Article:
Some new bourbons and my thoughts on themJanuary 20th, 2012
The holidays are over, but the whiskey companies are still pumping out new releases. Here’s an overview of some bourbons (and one wheat whiskey) that have come my way in the past few weeks. Formal reviews will follow in due time, but here are my informal thoughts.
First up is the first new permanent line extension from Woodford Reserve. They’re calling it Woodford Reserve Double Oaked (pictured). I just received this sample yesterday and tasted it last night. I really enjoy it. It’s richer and creamier than the standard Woodford Reserve. Smooth too, with a kiss of sweetness to it. But it will cost more than the standard Woodford too: $50.
Here’s some details on the whiskey which I pulled from the press release:
“Maturation in a new, charred oak barrel provides Woodford Reserve with all of its natural color and a great deal of its award-winning flavor. This Double Oaked expression has been uniquely matured in two separate, custom crafted barrels,” said Chris Morris, master distiller for Woodford Reserve. “The second was deeply toasted before its light charring. The double barreling of mature Woodford Reserve in this unique barrel allows the spirit to extract an additional amount of soft, sweet oak character.”
Some more good news on a line extension. I’m working my way through a bottle of the newest release of Colonel E.H. Taylor bourbon (“Warehouse C Tornado Surviving”), and it is my favorite of the three releases to date. (Picture below.) It’s more rounded and even-keeled than the previous two.
It was a Sunday evening, April 2, 2006, when a severe storm tore through Central Kentucky, damaging two Buffalo Trace Distillery aging warehouses. Fortunately, no one was injured and Warehouse “B” was empty at the time. However, Warehouse “C” sustained significant damage to its roof and north brick wall. Warehouse “C” is one of the most treasured warehouses on property, built by Colonel Edmund Haynes Taylor, Jr. in 1881. This historic aging warehouse stores more than 24,000 prized bourbon barrels in its ricks.
All of the 93 Tornado Surviving Bourbon barrels were located on the top two floors of Warehouse C, and were at least 9 years, 8 months old when dumped; many of them were as old as 11 years, 11 months old. Like the previous two E. H. Taylor, Jr. releases, the Tornado Surviving Bourbon is “Bottled in Bond” at 100 proof. ($70)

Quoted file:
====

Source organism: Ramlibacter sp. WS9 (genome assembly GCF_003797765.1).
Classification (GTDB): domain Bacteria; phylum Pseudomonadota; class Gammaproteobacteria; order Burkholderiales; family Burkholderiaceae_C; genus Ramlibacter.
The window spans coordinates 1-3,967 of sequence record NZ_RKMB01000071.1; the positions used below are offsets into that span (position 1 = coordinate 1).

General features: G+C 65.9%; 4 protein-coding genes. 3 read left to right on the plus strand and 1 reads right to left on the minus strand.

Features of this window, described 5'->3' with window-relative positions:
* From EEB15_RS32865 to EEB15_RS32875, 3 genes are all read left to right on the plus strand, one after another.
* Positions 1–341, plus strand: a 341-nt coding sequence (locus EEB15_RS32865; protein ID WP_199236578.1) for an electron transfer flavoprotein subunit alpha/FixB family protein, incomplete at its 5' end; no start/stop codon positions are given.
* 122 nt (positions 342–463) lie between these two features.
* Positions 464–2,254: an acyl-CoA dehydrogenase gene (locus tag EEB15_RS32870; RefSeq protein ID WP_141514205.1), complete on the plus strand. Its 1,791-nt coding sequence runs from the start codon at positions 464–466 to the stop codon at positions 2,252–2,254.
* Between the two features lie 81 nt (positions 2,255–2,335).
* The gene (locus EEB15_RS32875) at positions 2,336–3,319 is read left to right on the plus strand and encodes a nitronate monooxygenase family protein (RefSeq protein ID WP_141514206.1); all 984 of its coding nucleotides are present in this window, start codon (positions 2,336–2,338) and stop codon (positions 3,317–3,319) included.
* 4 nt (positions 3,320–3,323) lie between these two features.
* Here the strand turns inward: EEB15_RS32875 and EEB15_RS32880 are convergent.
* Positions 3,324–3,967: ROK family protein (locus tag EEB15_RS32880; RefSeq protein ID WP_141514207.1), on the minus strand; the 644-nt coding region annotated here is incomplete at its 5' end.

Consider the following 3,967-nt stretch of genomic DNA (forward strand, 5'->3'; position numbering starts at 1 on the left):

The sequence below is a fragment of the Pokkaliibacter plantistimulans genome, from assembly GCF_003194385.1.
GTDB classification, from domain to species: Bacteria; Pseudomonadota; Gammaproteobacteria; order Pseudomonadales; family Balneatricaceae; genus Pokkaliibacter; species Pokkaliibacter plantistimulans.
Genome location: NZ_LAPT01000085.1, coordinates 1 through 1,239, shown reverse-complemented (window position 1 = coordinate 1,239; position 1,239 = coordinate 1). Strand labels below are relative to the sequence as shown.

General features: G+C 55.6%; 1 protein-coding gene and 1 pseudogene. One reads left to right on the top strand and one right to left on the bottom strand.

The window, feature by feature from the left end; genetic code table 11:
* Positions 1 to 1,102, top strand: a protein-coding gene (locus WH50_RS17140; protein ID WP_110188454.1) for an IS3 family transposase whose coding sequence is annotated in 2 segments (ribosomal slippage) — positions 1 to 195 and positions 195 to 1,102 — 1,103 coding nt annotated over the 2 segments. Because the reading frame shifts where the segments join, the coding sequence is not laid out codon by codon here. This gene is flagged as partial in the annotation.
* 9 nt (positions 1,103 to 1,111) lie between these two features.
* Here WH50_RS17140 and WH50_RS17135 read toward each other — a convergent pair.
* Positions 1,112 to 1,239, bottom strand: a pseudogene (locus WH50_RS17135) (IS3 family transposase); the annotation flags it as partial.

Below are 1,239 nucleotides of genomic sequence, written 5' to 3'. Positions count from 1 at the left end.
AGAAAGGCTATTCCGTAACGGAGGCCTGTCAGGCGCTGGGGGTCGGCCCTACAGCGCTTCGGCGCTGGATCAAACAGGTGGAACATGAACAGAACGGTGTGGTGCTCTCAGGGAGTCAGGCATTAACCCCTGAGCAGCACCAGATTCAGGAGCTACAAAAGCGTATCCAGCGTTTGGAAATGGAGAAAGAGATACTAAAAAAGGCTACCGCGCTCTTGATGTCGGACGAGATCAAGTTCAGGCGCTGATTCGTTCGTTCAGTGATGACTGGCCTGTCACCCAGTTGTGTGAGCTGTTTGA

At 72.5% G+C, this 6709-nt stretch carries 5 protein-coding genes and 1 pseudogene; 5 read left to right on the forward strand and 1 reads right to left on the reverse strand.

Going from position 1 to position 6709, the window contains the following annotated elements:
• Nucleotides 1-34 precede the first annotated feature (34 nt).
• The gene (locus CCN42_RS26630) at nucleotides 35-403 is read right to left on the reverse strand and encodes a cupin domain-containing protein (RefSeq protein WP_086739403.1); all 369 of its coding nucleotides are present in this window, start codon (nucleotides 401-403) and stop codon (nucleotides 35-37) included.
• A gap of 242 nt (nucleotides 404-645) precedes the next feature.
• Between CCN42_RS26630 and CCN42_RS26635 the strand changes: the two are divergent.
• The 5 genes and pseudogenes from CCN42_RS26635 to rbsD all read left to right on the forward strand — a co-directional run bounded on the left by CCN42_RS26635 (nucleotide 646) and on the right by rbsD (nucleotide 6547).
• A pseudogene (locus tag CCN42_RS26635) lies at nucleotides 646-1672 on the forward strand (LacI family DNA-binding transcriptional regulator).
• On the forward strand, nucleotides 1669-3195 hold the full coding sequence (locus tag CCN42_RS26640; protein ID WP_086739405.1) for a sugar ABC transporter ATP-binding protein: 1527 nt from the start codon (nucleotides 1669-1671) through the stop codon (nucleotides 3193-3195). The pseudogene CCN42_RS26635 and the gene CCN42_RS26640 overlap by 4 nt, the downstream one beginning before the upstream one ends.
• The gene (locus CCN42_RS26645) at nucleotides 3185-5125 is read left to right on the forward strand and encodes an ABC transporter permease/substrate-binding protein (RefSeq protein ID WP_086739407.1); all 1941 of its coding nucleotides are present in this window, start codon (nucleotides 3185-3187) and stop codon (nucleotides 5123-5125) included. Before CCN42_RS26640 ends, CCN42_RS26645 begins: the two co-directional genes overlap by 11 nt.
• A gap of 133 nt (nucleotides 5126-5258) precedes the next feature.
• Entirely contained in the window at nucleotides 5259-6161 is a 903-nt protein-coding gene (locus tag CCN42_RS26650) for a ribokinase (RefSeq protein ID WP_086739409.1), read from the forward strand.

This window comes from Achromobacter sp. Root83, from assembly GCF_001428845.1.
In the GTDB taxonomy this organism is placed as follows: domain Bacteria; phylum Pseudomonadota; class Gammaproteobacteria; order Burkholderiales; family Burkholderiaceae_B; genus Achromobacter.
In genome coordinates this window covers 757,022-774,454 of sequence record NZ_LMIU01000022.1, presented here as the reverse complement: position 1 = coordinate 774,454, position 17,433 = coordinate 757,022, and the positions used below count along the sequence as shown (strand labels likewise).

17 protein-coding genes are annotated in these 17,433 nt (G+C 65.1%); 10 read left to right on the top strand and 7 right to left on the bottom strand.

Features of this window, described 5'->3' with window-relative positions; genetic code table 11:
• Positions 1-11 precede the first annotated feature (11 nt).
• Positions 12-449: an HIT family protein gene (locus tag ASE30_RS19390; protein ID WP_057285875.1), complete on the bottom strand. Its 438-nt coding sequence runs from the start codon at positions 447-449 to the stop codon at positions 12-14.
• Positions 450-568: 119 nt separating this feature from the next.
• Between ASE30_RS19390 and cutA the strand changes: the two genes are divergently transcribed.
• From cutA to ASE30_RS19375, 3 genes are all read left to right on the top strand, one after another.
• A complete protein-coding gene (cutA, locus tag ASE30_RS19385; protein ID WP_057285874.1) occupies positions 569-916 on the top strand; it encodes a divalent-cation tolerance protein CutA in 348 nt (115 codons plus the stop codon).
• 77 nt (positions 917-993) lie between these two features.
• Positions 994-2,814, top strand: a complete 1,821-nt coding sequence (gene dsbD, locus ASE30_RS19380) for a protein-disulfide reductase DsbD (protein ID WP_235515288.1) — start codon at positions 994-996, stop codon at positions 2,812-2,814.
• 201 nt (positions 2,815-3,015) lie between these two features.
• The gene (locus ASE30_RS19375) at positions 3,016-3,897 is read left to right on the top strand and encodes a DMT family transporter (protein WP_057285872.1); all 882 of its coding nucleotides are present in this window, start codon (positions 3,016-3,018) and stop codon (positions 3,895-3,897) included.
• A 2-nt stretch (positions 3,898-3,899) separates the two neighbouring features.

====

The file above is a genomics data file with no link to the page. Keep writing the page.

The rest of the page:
Many of you will remember my glowing review (96 rating) of the single barrel of Elijah Craig 20 year old that was produced for the 20th Anniversary of the Kentucky Bourbon Festival and sold only at Heaven Hill’s Bourbon Heritage Center. Well, that bottling (Barrel #3735) sold out very quickly. But, they replaced it with another single barrel offering (#3742) which still is available at the time of this post.
That’s the good news. The bad news? The replacement barrel is not as balanced or as smooth. It’s showing its age more, with more aggressive oak on the finish. I will eventually rate this formally in the mid to high 80s, but not in the 90s. (Sorry about that for those of you who missed out on the original release. That’s how it goes with single barrel releases–especially older ones.)
Finally, I have two new offerings from Julio’s Liquors up in Westborough, MA. The first one is a Bernheim Wheat Single Barrel that wasn’t chill-filtered ($35). (It’s a straight wheat whiskey, not a bourbon.) My main issue with Bernheim Wheat is that it’s almost too easy-going, thanks to all that wheat. Not chill-filtering it, as it is with this bottling, really does help give it some extra character, which is nice to see. If only we could increase the proof from 90 to 100, I think we just might have Bernheim Wheat where it shows itself best.
The other offering from Julio’s is a Henry McKenna 10 year old 100 proof that’s also not chill-filtered. It’s not the most elegant bourbon I’ve ever tasted, but it’s nice and robust–and suiting me just fine on this cold winter’s day in Pennsylvania. ($32)
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